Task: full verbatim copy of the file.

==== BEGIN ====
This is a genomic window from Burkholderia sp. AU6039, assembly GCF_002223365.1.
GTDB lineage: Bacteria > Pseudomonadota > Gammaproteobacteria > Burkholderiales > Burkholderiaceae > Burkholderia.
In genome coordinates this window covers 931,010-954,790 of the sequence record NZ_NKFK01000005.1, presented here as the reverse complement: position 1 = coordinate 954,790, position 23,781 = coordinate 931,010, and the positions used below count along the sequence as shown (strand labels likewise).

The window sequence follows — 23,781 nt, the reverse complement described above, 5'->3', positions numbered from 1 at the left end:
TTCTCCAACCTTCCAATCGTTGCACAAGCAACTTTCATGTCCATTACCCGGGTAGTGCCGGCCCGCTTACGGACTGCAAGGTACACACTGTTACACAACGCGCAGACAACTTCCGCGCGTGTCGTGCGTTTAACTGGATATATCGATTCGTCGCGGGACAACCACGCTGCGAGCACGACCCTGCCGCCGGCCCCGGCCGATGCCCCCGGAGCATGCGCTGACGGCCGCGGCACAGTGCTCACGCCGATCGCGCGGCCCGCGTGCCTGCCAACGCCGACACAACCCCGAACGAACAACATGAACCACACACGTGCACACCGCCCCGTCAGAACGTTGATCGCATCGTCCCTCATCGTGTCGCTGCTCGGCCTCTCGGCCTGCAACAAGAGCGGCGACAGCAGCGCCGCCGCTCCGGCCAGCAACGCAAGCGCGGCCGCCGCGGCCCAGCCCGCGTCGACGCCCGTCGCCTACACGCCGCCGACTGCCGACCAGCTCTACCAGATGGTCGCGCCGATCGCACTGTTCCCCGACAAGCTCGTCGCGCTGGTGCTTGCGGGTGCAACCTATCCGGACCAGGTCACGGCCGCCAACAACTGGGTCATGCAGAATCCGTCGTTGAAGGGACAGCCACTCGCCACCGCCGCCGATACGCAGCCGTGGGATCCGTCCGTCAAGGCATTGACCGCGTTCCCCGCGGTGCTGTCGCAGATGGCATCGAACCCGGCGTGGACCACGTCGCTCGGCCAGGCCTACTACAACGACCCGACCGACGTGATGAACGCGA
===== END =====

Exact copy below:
This is a genomic window from Burkholderia sp. AU6039, assembly GCF_002223365.1.
GTDB lineage: Bacteria > Pseudomonadota > Gammaproteobacteria > Burkholderiales > Burkholderiaceae > Burkholderia.
In genome coordinates this window covers 931,010-954,790 of the sequence record NZ_NKFK01000005.1, presented here as the reverse complement: position 1 = coordinate 954,790, position 23,781 = coordinate 931,010, and the positions used below count along the sequence as shown (strand labels likewise).

The window sequence follows — 23,781 nt, the reverse complement described above, 5'->3', positions numbered from 1 at the left end:
TTCTCCAACCTTCCAATCGTTGCACAAGCAACTTTCATGTCCATTACCCGGGTAGTGCCGGCCCGCTTACGGACTGCAAGGTACACACTGTTACACAACGCGCAGACAACTTCCGCGCGTGTCGTGCGTTTAACTGGATATATCGATTCGTCGCGGGACAACCACGCTGCGAGCACGACCCTGCCGCCGGCCCCGGCCGATGCCCCCGGAGCATGCGCTGACGGCCGCGGCACAGTGCTCACGCCGATCGCGCGGCCCGCGTGCCTGCCAACGCCGACACAACCCCGAACGAACAACATGAACCACACACGTGCACACCGCCCCGTCAGAACGTTGATCGCATCGTCCCTCATCGTGTCGCTGCTCGGCCTCTCGGCCTGCAACAAGAGCGGCGACAGCAGCGCCGCCGCTCCGGCCAGCAACGCAAGCGCGGCCGCCGCGGCCCAGCCCGCGTCGACGCCCGTCGCCTACACGCCGCCGACTGCCGACCAGCTCTACCAGATGGTCGCGCCGATCGCACTGTTCCCCGACAAGCTCGTCGCGCTGGTGCTTGCGGGTGCAACCTATCCGGACCAGGTCACGGCCGCCAACAACTGGGTCATGCAGAATCCGTCGTTGAAGGGACAGCCACTCGCCACCGCCGCCGATACGCAGCCGTGGGATCCGTCCGTCAAGGCATTGACCGCGTTCCCCGCGGTGCTGTCGCAGATGGCATCGAACCCGGCGTGGACCACGTCGCTCGGCCAGGCCTACTACAACGACCCGACCGACGTGATGAACGCGA